History of Morgan - Facts and Fiction
As the history of Morgan should and does interest us young folks now and should be of greater interest to us in the years to come, we are offering these items, which have been gathered at some expense of time and diligence..
Morgan was originally called Stowers Station, or Stowersville from the one who owned some hundred of acres on the east side of the South Licking River. Long before this, a town called Callensville had been located on Fork Lick creek, now the South Licking River, named Callensville, for Jon2:07 PM 4/2/2014athan Callens.
The change in location from Callensville to the present location was caused by the building of the K.C.R. R. on the east side of the South Licking in 1852-53. The change in name came about just after the Civil War in honor probably of John Hunt Morgan, who passed through the immediate vicinity during the war.
The early history of both towns was interwoven with that of saloons, ball rooms and race tracks.
Rev. Kirkwood was the early blacksmith, was also the first Christian Church pastor. His shop was located where the present smithy now stands.
One of the oldest houses in this part of the country was built of stone by John Meyers on what is now the J. T. Douglas residence site. The first store, which was burned, was built where T. H. Thompson’s store now stands. Mr. Stowers, the early proprietor, gave Robert Hand two acres of land just below where T. H. Thompson now lives, if he would build a grist mill, which he did. The first school house, which was of logs, was located near Callensville, but about 1873, it was located on the East side of the river, adjoining the present site.
The building now occupied by R. H. Ewing’s Son & co. was first used as a tobacco warehouse, but was used for store purposes as early as 1885. The old building on the site of Mrs. R. H. Ewing’s residence was built by Dr. John Risk Meek. It was one of the first residences on the Morgan side of the river.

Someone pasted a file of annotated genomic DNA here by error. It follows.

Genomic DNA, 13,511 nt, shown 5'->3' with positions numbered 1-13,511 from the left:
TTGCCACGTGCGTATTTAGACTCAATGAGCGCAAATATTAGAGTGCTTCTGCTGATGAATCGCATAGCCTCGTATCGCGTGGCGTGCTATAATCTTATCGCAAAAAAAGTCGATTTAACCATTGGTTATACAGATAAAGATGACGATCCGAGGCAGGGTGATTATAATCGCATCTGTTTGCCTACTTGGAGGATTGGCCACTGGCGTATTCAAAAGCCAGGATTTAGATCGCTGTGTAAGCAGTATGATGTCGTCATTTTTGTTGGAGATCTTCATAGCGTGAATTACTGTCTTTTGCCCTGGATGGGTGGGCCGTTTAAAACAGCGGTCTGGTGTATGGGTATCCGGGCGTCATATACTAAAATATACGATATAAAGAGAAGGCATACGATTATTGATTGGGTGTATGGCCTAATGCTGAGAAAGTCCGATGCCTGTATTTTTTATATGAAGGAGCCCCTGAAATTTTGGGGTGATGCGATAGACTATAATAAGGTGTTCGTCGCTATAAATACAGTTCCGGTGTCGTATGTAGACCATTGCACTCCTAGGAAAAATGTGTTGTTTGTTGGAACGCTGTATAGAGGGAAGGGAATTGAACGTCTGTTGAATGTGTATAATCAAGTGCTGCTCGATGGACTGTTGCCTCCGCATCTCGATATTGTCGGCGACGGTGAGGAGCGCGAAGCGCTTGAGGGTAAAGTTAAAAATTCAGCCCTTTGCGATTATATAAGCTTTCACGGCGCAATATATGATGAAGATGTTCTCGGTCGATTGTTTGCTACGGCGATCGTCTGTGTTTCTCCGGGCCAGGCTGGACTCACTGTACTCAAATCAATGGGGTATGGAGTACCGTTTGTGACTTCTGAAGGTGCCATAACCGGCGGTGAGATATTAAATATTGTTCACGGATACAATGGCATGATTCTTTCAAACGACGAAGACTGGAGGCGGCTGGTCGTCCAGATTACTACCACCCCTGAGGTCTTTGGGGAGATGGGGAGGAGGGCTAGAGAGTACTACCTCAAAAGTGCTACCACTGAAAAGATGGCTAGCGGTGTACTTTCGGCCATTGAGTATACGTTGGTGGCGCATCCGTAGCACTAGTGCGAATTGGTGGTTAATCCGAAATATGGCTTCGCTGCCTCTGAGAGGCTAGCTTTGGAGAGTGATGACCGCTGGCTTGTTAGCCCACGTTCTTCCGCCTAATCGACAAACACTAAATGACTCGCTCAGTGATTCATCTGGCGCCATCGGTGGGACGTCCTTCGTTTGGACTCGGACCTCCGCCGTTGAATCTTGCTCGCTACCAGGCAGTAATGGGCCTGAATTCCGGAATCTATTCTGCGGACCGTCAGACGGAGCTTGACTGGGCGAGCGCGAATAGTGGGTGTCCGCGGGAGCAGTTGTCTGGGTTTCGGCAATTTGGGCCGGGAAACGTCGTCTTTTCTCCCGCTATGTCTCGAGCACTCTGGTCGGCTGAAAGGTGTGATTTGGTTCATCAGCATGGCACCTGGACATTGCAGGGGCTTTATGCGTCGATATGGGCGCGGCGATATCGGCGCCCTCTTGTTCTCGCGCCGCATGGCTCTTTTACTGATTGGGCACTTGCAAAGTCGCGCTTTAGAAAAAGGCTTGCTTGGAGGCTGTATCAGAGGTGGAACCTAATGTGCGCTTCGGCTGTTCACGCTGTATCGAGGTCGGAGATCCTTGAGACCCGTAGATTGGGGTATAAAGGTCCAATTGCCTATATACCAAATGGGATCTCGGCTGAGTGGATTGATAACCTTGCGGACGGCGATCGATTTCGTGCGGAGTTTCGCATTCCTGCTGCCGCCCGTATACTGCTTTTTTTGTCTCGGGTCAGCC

The covered bridge was built about 1869. Before this, crossings of the river were made on the riffle, either near the cemetery house or at the ford below where T. H. Thompson now lives. The community is honored and owes much to Drs. Meeks, father, son and grandson; also to Dr. T. c. Nichols who practiced here for many years. At one time Morgan was famous for its medicinal waters known as Gum Lick Springs Mineral Waters.
Early in the 1860’s, a small frame Christian church was built which later burned and was replaced by a larger frame building in 1883. Here is located the burial place of the settlers. In 1915 the present brick Christian Church was built as well as the Baptist church and the present public school building. The Baptists, previous to this time, held meetings in various places, such as the school house, warehouses, etc.
For the benefit of the future we will say that in 1900 the Farmers Bank was organized. Also the Morgan Cemetery Co. In 1906 the Morgan Supply Garage building was built and was first used as an Equity tobacco warehouse. As most of the buildings in Morgan have been built very recently, we will not mention them or their dates.
It is always true what Morgan is, is due to those who helped make its history. The Meeks, Makemsons, Thompsons, Arnolds, Ewings, Hands, Clevelands, Youngs, Lowes, Moores, Aulicks, and many others have all played their parts.
Among the newcomers we find outstanding citizens, the Riggs, Douglasses and Sparks.
The present outlook is bright. With out churches, Graded Common School, high School, electric lights, we feel it is up to us, to make the future history of our town worthy of us.
From the Morgan Gleaner, April 1928, the school paper of Morgan School, as found in the E. E. Barton papers (on microfilm at the Kentucky Historical society in Frankfort. or in the public library in Falmouth). Barton notes that “Elsewhere in the same paper, mention is made that Morgan has had a four-year high school for only one year, with only two graduates: Miss Minerva Rigg, who is teaching in the public school at Sharpsburg, and Mrs. Kate Hand (nee Douglas) who is teaching in the schools of Pendleton county.”